The role of vehicles in the music or images of key artists.
Music stars as celebrity endorsers for motoring.
Glittering prizes: vehicles as commodities (eg. Elvis, Beach Boys).
Vehicles, gender, youth and courtship (eg. Grease, surf sounds, Beatles).
Vehicles and particular music genres, places or scenes (eg. hip-hop, surf music, Detroit).
Dimensions of identity: place, class, vehicles, music.
Alienation / twisted celebrations (e. Gary Numan, Kraftwerk).
Metaphorical critiques: crashes and traffic jams (Jan & Dean, Hendrix, The Normal).
Popular music and racing cars.
“Driving” and “the road” as themes and metaphors in music.
Vehicles as vehicles for listening (eg. in-car audio culture).
Drive time: music formats, radio and the experience of driving.
Retro culture: vehicle collecting, music and nostalgia.
Low-riding: race and music, vehicles and the urban landscape.
Futurism, vehicles, speed and music (eg. Kylie, Electronic music).
Motor companies use of music for branding (eg. David Guetta / Transformers).
Use of vehicles in music videos.
The event will not charge a registration fee, but we will expect those attending to register and fill in a photography clearance form.
At this stage we invite submission of abstracts for proposed papers of 300 words or less with the addition of a 50 word biography by 31st January 2012.
Please send abstracts or enquiries to C.Hart@chester.ac.uk.
About the organisers:
Dr Chris Hart is Senior Lecturer in Advertising at Chester. He recently co-managed the largest study done to date into the economics and social impact of historic vehicles in Europe.
Dr Mark Duffett is Senior Lecturer in Media and Cultural Studies at Chester. He is known as a popular music scholar whose central interests include fandom and Elvis Presley.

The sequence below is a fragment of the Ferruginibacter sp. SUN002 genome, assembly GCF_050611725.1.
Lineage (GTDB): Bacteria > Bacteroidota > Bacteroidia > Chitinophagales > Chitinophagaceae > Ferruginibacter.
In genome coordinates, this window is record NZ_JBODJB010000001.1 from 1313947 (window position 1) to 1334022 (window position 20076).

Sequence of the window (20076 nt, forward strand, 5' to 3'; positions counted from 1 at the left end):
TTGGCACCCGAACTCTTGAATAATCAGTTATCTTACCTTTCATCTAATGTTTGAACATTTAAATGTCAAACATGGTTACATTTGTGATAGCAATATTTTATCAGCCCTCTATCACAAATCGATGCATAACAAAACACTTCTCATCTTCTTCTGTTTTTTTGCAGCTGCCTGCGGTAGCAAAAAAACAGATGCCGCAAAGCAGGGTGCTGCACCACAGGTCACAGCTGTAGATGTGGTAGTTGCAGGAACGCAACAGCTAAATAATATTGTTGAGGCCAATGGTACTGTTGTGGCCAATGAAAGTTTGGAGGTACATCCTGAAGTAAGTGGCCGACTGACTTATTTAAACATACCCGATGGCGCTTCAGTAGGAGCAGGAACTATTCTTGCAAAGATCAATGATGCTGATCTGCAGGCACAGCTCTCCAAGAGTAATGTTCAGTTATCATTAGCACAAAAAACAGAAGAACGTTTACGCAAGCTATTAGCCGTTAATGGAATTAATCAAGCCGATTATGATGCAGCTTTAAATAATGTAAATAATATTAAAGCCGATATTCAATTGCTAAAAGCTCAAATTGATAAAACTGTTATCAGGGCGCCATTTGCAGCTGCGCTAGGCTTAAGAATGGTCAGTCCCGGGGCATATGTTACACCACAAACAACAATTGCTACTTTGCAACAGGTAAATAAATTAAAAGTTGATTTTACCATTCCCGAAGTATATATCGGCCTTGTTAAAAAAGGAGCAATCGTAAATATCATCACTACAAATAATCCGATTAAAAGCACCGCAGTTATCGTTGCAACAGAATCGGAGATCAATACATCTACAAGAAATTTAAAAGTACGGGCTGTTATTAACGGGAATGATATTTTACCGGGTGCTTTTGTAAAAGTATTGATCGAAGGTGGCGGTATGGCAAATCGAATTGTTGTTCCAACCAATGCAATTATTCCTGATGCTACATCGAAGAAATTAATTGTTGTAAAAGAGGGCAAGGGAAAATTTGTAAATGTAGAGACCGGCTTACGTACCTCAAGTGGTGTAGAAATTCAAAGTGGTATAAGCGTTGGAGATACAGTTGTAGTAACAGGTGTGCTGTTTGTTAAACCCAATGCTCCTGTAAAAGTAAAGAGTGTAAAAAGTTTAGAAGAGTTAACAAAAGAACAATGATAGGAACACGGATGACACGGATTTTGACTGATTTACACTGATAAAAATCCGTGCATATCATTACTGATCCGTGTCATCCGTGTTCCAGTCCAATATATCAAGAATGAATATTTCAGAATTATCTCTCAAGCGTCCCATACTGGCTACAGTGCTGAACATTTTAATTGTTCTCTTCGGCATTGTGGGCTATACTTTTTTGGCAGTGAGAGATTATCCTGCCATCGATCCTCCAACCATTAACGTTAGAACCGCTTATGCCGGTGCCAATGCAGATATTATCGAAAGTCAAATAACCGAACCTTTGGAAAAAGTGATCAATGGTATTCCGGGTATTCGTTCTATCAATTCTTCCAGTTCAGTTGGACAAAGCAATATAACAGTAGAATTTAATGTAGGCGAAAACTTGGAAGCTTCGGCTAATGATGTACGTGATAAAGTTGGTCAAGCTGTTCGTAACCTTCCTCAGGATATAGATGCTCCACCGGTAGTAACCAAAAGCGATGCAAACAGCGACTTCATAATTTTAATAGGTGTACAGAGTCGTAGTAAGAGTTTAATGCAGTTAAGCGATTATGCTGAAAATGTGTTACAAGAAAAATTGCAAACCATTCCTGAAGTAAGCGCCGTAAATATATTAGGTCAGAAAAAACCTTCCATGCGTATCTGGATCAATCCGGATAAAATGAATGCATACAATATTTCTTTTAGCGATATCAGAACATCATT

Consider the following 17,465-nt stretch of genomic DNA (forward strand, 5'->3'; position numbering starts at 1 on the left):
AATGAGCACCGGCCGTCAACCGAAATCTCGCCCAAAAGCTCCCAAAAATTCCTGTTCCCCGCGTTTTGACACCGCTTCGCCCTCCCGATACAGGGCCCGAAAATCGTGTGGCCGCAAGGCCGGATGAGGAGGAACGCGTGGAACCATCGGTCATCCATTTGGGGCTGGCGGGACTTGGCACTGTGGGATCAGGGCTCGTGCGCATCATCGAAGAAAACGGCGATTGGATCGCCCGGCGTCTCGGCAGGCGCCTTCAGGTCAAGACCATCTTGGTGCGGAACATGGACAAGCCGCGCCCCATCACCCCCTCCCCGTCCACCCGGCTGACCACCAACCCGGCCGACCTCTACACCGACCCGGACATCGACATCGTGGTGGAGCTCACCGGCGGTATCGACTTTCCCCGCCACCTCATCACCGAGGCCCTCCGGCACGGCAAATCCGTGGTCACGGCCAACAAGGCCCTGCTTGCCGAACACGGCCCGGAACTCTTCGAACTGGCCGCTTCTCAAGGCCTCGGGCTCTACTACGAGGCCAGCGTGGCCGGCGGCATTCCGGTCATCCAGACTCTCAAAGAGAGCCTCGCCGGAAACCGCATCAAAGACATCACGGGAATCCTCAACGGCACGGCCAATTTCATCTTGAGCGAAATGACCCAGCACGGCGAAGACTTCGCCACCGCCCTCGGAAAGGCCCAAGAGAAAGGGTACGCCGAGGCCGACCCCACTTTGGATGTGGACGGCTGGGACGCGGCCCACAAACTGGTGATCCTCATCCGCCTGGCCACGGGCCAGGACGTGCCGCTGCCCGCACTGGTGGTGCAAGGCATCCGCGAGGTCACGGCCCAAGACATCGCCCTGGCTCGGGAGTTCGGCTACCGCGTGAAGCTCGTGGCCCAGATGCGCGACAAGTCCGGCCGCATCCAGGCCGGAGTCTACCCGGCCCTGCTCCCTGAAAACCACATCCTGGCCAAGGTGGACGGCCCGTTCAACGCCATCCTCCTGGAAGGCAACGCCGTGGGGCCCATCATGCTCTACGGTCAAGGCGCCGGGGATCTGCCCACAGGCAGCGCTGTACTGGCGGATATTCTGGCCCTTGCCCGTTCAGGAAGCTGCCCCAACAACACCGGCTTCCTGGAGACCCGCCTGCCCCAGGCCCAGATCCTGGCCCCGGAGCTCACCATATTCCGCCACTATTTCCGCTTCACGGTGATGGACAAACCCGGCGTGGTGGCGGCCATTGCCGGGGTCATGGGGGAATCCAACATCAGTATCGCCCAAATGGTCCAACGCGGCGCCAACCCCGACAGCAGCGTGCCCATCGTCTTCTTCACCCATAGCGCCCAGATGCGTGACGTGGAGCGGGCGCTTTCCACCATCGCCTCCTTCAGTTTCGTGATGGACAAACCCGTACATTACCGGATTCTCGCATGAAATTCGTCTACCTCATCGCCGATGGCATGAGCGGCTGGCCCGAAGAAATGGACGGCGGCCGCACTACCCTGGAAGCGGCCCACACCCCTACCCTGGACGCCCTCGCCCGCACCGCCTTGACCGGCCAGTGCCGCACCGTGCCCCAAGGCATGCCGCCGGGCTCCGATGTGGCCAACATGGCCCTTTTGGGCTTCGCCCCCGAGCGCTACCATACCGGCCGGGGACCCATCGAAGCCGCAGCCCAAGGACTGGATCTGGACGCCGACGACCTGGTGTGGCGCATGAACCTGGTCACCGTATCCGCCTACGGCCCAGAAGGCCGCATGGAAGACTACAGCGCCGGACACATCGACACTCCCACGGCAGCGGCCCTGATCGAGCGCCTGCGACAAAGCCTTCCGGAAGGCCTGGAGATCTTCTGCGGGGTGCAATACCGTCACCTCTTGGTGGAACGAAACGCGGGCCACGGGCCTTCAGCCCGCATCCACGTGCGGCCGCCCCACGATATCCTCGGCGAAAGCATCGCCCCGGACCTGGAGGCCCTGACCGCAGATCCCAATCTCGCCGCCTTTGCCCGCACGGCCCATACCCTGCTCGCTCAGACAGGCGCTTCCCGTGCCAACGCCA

Dr Beate Peter is Lecturer in German at Manchester Metropolitan University with research interests in music psychology and popular culture. Her comparative study of techno in Detroit and Berlin is to be published in Spring 2012.
Dr Beate Peter has recently reviewed a book for the journal Popular Music. The details can be found below.
Technomad. Global Raving Countercultures. By Graham St John. London and Oakville: Equinox, 2009. 312 pp. ISBN 978-1-84553-625-1 (hb), 978-1-84553-626-8 (pb) doi:10.1017/S0261143011000122
Dr Beate Peter will be giving a paper on Maffesoli and techno as part of the Faculty’s research programme. Beate’s contribution will be one of five papers to be presented at a ‘salon’ organised for May next year. More details will be posted as they come to us.
Dr Beate Peter is soon to contribute a chapter to the book “Poor but Sexy”: Reflections on Berlin Scenes, edited by Geoff Stahl. It is to be published by Peter Lang early 2012. She analyses the historical, social, political and economic factors that contribute to the creation of the specific sound of a city. In this context, techno music is treated as an expression of belonging, home and identity. This comparative study of Detroit and Berlin reveals two similar yet very different cities that present cornerstones in the development of this genre.
Dr Beate Peter (MMU German Lector) has been accepted to give a presentation at a conference organised by the ACSIS (Advanced Cultural Studies Institute of Sweden). This year’s theme deals with Current Issues in European Cultural Studies. Dr Peter’s panel discusses Electronic Dance Music scenes and changing conditions in DJ Culture. Her contribution focusses particularly on the relationship between the dancer and the DJ and the psychological models that can be applied to such a setting. For more information see: www.isak.liu.se/acsis/conference-2011/confprogram-2011?l=sv
Dr Beate Peter (MMU German Lector) has been invited to give a talk discussing aspects of immersion and self experience in the context of music and visual arts at the transmediale conference 2011 in Berlin, Germany. With this year’s theme of liveness in performance, in her paper Beate is not only going to address problems of defining liveness regarding electronic dance music but also discussing the aspects of spontaneity and pre-conception from both the performer’s and the audience’s perspective. For more information see www.clubtransmediale.de.